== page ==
Seagate Technology, one of the early technology leaders in the electronics industry with a history of thoughtful (and occasionally colorful) leadership, has added another stripe to its flag as one of our Top 100 Employers In Electronic Design. Seagate has spent a lot of time and effort in the past few years getting itself into a position to qualify for its high rank in the magazine's "best companies" standings.
Most of its activities haven't gotten much attention outside of the company. But one event has: Seagate's Eco Seagate. This weeklong sort of boot camp includes lots of hiking, swimming, kayaking, rappelling down cliffs, and occasional less strenuous events, such as birdcalling. The company has been running the program for the past six years. This year, it was held in New Zealand.
Organized by CEO Bill Watkins, about 200 Seagate employees participate. It's all about team-building. And it works, according to Seagate executives, which is good because it's not cheap. Held in February, the New Zealand event cost the company about $9000 a person.
Seagate also is making other moves to improve its productivity and efficiency and create more of a team atmosphere within the company. In October 2005, it launched its new HR policies Web site, giving global managers and employees a common single source of HR policy information for the first time. In March 2006, Seagate added linked HR process flows and published its HR policies and forms in local languages.
In the past year, for example, Seagate realigned its Human Resources (HR) Best Practices, which resulted in a tenfold reduction in the number of HR policies worldwide. The company also launched a global HR policies Web site and HR forms page on the company's intranet. And, Seagate's formal open-door policy and ethics helpline provide additional feedback or to raise issues to management.
Furthermore, the company periodically conducts global employee surveys to gather feedback and ensure alignment of company goals. It also requires managers to complete action plans to address priorities in their areas. The survey results are communicated throughout the company globally, including posting on Web sites.
More than 95% of Seagates' employees worldwide participated in the October 2005 survey, and more than 90% of managers who received individual survey reports completed their survey action plans within six weeks. Seagate also encourages its managers to conduct roundtable and one-on-one discussions with employees regularly.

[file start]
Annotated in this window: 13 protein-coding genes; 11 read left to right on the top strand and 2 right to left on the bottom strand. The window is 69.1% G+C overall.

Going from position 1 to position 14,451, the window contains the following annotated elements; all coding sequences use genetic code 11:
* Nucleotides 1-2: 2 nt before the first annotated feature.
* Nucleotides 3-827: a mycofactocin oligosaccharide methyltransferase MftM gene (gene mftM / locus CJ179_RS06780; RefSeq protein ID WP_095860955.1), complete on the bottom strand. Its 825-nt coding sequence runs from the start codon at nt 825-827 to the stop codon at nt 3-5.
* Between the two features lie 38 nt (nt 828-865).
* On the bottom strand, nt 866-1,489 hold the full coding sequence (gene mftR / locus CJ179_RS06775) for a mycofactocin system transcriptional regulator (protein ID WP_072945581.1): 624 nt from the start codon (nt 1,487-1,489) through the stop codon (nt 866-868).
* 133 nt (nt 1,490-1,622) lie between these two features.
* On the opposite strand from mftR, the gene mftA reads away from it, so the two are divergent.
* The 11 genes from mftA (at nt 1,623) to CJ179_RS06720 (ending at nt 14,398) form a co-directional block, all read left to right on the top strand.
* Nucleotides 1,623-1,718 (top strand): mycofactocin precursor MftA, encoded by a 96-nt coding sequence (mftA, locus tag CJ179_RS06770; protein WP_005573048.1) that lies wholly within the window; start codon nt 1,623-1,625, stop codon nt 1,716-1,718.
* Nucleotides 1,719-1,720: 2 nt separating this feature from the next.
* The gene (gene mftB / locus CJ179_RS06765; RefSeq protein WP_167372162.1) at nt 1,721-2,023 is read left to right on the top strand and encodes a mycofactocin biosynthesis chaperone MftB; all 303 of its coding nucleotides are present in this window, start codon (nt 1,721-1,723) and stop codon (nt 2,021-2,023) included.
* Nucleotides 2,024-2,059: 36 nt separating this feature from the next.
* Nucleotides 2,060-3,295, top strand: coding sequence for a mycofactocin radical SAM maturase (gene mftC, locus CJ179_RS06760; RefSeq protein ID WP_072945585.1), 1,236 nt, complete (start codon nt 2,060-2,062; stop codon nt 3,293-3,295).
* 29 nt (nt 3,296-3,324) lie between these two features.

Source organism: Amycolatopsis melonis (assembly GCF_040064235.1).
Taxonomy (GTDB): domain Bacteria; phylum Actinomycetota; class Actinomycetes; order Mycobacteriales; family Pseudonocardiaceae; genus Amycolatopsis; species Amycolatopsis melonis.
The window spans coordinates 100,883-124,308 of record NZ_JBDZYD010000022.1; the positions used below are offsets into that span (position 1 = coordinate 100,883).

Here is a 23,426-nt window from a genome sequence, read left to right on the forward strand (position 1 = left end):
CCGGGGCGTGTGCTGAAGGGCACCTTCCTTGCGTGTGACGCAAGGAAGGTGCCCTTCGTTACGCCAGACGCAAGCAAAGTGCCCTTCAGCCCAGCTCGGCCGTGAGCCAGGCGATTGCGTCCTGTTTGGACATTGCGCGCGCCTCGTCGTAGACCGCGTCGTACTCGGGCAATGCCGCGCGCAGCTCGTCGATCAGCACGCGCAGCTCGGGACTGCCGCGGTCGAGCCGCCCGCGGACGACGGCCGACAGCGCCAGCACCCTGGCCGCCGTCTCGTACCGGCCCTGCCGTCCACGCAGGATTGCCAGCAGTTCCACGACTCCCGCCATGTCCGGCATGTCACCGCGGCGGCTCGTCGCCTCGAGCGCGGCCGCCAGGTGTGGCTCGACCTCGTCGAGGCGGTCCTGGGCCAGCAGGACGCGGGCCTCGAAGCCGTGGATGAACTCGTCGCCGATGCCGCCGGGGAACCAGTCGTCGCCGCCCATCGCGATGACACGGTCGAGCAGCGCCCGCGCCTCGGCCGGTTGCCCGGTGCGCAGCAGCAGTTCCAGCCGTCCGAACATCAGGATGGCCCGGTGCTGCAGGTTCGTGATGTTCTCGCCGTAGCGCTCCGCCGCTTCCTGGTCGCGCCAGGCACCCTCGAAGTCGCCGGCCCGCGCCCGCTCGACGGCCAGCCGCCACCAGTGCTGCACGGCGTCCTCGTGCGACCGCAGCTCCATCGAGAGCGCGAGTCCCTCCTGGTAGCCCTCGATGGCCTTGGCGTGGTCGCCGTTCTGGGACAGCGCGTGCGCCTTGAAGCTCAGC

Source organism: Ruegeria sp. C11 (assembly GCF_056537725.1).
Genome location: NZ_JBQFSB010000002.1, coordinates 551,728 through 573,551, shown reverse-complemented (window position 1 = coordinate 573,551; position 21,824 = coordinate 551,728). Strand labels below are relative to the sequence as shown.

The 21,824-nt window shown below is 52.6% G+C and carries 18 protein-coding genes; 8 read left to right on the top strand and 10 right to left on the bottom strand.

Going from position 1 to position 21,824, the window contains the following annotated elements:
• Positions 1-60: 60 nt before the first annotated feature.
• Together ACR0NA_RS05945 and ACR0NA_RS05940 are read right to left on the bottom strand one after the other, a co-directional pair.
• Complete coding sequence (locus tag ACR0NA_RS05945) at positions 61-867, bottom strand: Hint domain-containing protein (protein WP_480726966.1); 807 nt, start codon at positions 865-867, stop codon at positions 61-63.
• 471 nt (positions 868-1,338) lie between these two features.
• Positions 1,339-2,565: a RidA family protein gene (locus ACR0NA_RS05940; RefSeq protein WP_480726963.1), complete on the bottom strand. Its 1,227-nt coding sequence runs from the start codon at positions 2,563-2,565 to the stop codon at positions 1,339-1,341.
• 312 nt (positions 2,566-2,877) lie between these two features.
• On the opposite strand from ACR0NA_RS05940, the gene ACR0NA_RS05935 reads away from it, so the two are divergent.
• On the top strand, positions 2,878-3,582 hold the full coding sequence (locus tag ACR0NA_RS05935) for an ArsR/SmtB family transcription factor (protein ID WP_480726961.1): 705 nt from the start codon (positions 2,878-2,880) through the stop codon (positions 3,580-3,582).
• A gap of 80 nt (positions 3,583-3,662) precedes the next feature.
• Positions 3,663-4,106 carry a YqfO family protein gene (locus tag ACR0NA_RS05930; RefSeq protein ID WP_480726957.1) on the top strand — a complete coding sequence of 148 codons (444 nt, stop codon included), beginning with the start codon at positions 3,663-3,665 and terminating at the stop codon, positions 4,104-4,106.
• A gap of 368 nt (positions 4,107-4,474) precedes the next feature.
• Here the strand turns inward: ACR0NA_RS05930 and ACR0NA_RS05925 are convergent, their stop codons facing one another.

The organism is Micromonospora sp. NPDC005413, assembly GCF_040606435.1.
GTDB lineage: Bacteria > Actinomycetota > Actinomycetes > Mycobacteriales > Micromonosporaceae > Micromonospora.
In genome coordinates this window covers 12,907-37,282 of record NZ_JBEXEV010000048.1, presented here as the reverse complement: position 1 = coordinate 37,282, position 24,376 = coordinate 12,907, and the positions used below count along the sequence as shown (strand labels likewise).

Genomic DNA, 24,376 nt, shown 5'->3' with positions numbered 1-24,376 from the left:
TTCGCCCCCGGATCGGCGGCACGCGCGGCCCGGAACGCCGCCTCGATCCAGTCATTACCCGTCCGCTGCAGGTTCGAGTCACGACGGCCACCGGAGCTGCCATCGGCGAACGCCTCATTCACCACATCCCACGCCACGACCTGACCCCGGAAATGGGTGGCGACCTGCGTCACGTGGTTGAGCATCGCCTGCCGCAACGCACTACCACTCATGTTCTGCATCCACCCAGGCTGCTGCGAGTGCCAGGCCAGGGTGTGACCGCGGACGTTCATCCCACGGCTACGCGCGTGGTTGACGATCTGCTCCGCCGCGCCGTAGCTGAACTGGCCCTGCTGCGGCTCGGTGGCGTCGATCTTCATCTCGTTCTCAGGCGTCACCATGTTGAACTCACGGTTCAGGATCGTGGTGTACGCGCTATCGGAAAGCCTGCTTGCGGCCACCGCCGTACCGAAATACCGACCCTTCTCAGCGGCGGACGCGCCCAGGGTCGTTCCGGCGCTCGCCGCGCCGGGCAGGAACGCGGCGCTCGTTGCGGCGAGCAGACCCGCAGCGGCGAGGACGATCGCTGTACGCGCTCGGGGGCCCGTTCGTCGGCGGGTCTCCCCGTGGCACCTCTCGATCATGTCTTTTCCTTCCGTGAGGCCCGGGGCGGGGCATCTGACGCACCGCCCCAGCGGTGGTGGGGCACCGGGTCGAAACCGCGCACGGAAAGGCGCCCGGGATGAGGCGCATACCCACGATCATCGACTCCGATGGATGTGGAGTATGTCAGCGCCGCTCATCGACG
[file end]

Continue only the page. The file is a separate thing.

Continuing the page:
Employee training is another plus. Seagate employees can obtain information on its Learning Management System from a single online source. More than 500 online courses are offered in leadership and professional development, computer/IT development, and functional competencies from highly recognized learning centers, including Harvard Business School, Corpedia, Netg, and Quality Group. In addition, Seagate has created its own custom online courses and facilities-blended learning programs at major sites worldwide, especially in leadership and management development.
The company's global tuition assistance policy allows reimbursement of tuition expenses and other fees for approved university-level and other educational programs. There's also a bonus program to award extraordinary employee performance. Rewards can range from monetary spot bonuses to gifts or letters of commendation. And, the company's compensation philosophy accounts for variable awards based on individual performance in addition to base pay.
Seagate takes diversity very seriously and conducts diversity awareness sessions on an ongoing basis for employees and managers as well. Diversity activities include regular events held on company sites with themes such as Festival of Cultures, Women in Technology, Disability Awareness, and Generational Differences. Questions on diversity are included in the company's employee survey.
Seagate's business hasn?t been so bad, either. Seagate's sales grew by 22%, or $1.6 billion, in 2006 to a total of $9.2 billion. Employment grew by 36% to support its growth. In addition, Seagate acquired Maxtor Corp. in May 2006, maintaining its position as the leading global hard-drive company. (Six weeks of Maxtor's results are included in Seagate's fiscal 2006 results.)
Most of the growth came from mobile computing products, including laptops, tablet PCs, and digital audio. These products helped account for a growth of 119%. Desktop products, which included some Maxtor products, grew about 19%.
Seagate's continued focus on technology was evident in the 256 U.S. patents it received during 2006 and the 25% increase ($160 million) in R&D spending. Another very positive design was its 13% increase ($198 million) in semiconductor spending, driven largely by electronic equipment design activities.